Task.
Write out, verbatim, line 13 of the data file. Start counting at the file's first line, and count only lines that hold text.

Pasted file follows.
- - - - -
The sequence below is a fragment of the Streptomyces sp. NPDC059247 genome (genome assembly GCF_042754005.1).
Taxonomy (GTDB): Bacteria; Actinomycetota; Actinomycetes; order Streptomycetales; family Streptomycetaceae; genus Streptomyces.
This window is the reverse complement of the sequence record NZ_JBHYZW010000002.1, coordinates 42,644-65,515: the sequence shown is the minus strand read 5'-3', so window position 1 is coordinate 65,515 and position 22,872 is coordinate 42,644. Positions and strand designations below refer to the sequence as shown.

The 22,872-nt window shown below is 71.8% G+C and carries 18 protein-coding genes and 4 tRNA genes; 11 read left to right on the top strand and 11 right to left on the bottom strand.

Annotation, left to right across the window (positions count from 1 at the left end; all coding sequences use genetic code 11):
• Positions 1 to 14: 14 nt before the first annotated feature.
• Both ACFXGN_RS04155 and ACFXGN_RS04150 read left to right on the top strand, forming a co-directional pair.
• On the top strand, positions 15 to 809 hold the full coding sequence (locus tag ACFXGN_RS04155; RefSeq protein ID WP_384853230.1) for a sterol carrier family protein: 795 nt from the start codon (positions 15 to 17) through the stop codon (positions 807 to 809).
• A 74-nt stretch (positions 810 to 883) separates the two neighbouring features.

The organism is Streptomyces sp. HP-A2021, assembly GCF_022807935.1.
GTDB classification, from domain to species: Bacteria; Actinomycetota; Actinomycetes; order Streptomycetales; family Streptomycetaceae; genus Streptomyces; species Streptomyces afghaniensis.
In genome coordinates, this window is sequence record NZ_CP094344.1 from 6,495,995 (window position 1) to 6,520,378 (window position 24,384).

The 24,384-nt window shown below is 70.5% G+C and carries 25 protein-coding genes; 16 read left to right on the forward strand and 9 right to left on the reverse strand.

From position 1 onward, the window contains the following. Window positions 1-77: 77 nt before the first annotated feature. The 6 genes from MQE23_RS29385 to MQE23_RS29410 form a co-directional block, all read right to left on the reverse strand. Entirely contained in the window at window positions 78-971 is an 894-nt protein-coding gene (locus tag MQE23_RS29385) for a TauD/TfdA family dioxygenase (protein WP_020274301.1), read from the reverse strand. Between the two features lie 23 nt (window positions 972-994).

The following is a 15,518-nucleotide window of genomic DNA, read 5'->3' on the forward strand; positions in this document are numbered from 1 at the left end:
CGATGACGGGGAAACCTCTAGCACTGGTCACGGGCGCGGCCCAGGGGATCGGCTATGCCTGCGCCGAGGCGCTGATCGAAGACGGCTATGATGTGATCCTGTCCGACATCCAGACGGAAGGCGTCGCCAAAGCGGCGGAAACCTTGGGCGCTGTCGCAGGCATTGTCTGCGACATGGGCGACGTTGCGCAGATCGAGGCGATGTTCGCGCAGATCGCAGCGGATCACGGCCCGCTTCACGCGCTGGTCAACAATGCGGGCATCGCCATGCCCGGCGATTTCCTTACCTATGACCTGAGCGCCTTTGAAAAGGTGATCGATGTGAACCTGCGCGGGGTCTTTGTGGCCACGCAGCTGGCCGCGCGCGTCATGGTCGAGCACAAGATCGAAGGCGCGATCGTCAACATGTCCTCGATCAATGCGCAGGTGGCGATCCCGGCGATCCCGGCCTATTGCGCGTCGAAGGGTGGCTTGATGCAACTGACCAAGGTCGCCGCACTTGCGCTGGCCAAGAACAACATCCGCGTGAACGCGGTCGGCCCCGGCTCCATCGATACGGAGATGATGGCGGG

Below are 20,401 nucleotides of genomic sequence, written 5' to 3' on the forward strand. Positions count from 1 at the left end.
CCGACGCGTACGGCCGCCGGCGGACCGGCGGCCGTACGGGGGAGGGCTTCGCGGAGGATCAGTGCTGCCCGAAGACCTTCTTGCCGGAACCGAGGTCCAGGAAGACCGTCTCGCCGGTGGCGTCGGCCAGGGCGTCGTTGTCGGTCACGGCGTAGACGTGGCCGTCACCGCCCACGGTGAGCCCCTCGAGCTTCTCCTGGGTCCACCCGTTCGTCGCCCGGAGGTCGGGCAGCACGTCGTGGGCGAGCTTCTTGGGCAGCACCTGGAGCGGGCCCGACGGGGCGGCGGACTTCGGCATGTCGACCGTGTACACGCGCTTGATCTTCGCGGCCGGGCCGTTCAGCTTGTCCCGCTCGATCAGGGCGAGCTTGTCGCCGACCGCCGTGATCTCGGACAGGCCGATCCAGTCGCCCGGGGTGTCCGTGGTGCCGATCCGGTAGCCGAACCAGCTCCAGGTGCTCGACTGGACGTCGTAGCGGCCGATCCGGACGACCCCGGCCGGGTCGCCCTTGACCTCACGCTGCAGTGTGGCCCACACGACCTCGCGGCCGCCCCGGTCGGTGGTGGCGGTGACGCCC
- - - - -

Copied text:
The 24,384-nt window shown below is 70.5% G+C and carries 25 protein-coding genes; 16 read left to right on the forward strand and 9 right to left on the reverse strand.